“Our commitment must be to remember the victims who perished, respect the survivors still with us, and reaffirm humanity's common aspiration for mutual understanding and justice.”
-- Declaration of the Stockholm International Forum on the Holocaust
IHRA Plenary Session in Mechelen, Belgium
(Credit: Government of Flanders)
The International Holocaust Remembrance Alliance (IHRA) is an intergovernmental body whose purpose is to place political and social leaders’ support behind the need for Holocaust education, remembrance and research both nationally and internationally.
IHRA (formerly the Task Force for International Cooperation on Holocaust Education, Remembrance and Research, or ITF) was initiated in 1998 by former Swedish Prime Minister Göran Persson. Persson decided to establish an international organization that would expand Holocaust education worldwide, and asked President Bill Clinton and former British Prime Minister Tony Blair to join him in this effort. Persson also developed the idea of an international forum of governments interested in discussing Holocaust education, which took place in Stockholm between 27-29 January 2000. The Forum was attended by the representatives of 46 governments including; 23 Heads of State or Prime Ministers and 14 Deputy Prime Ministers or Ministers. The Declaration of the Stockholm International Forum on the Holocaust was the outcome of the Forum’s deliberations and is the foundation of the International Holocaust Remembrance Alliance.
IHRA currently has 31 member countries, ten observer countries and seven Permanent International Partners. Membership is open to all countries, and members must be committed to the Stockholm Declaration and to the implementation of national policies and programs in support of Holocaust education, remembrance, and research. Member countries are encouraged to develop multilateral partnerships and to share best practices.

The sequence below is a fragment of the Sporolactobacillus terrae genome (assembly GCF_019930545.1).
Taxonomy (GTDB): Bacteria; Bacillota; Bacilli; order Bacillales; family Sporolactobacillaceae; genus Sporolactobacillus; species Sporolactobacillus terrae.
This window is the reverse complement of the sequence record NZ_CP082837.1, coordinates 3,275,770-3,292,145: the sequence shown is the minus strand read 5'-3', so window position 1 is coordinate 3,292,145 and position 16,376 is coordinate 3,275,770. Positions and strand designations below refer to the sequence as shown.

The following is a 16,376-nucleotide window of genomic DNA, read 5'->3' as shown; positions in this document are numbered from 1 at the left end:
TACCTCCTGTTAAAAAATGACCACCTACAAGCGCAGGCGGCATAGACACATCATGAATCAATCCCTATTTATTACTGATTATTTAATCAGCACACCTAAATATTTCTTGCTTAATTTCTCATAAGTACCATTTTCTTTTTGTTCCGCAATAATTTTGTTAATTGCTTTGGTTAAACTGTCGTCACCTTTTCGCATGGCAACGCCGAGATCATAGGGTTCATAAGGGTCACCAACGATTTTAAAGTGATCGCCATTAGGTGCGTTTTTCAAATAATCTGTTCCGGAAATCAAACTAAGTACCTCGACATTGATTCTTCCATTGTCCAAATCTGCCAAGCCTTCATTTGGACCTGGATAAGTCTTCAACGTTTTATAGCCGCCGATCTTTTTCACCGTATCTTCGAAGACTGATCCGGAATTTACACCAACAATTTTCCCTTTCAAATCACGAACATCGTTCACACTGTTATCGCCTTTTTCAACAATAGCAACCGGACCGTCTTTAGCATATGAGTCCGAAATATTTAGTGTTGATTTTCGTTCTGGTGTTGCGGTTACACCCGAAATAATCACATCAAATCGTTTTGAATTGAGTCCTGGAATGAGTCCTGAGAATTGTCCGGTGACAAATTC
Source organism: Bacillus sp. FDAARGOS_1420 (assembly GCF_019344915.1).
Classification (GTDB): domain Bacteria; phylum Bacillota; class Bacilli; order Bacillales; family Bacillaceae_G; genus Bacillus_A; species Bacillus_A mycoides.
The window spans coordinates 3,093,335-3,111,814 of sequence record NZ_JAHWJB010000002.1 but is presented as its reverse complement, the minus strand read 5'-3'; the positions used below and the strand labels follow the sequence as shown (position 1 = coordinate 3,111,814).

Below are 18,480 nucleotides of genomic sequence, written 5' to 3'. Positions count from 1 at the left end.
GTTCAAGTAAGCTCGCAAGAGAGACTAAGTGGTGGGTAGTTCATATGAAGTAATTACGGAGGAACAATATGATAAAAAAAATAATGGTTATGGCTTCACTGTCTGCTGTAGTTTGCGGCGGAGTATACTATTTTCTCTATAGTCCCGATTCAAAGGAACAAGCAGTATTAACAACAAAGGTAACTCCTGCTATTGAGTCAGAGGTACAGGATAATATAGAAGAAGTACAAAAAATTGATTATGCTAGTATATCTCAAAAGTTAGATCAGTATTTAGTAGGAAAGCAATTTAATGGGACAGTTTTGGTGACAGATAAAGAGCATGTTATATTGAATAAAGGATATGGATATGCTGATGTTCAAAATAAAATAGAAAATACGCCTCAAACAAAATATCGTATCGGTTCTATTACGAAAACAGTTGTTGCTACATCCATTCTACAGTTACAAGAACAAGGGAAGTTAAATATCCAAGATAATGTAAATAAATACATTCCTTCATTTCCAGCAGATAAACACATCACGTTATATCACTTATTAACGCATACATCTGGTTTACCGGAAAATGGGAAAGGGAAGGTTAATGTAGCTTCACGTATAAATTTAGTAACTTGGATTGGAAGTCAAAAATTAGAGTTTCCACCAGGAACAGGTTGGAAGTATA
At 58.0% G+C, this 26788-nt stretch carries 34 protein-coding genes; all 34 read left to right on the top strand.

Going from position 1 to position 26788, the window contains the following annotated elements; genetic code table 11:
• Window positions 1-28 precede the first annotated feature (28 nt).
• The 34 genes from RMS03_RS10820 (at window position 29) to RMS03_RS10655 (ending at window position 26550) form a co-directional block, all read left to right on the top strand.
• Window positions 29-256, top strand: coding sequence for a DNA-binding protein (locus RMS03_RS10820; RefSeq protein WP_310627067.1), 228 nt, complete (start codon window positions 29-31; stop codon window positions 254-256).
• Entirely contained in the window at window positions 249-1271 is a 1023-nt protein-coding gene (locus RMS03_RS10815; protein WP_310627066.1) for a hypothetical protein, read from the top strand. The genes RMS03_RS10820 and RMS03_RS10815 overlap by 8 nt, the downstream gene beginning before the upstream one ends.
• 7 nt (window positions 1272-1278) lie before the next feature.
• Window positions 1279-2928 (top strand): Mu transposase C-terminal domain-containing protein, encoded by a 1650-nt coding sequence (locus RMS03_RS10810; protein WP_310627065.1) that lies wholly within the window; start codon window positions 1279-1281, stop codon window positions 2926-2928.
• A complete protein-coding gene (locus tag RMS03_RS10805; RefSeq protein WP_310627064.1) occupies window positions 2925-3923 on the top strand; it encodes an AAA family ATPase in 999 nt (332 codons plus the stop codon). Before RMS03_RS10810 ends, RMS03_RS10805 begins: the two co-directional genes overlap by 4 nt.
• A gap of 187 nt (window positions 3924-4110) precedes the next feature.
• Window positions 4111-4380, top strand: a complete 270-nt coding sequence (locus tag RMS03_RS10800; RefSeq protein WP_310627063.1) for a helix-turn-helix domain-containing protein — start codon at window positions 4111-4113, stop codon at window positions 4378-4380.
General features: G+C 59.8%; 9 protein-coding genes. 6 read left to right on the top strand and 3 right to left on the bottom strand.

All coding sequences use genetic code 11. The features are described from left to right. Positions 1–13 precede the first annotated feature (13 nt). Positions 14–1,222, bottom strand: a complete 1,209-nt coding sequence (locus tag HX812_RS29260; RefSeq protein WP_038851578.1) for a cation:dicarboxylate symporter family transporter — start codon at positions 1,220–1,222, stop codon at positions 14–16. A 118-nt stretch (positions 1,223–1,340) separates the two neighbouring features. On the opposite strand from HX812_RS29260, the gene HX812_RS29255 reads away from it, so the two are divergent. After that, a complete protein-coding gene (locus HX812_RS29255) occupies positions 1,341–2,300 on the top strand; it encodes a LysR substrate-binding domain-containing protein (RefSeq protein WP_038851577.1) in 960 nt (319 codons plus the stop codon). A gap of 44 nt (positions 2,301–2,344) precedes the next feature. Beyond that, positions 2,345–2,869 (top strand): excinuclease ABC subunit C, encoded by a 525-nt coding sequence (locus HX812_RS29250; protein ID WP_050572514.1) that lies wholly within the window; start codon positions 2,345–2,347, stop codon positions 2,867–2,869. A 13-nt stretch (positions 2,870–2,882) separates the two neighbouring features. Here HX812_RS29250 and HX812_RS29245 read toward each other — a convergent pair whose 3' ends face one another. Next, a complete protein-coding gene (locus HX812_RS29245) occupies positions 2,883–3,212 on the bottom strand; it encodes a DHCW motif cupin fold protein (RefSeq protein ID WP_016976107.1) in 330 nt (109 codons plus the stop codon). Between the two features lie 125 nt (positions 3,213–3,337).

The national government of each member country appoints and sends a delegation to IHRA meetings that is composed of both government representatives and national experts. In addition to the Academic, Education, Memorials and Museums, and Communication Working Groups, specialized committees have been established to address antisemitism and Holocaust denial, the situation of the Roma and the Roma genocide, comparative genocide, and special challenges in Holocaust education. The IHRA is also in the process of implementing a Multi-Year Work Plan that focuses on killing sites, access to archives, educational research, and Holocaust Memorial Days.
The IHRA has an annually rotating Chairmanship, and the appointed Chair is responsible for the overall activities of the organization. The Chairmanship is supported by the Executive Secretary, who is the head of the Permanent Office located in Berlin. The IHRA also has an Honorary Chairman, Professor Yehuda Bauer, and an Advisor to IHRA, Professor Steven Katz.
One of IHRA’s key roles is to contribute to the funding of relevant projects through its grant strategy. The purpose of the Grant Programme is to foster international dialogue and the exchange of expertise, increase government involvement in program creation, and target projects with strong multilateral elements in order to create sustainable structures for Holocaust education, remembrance, and research.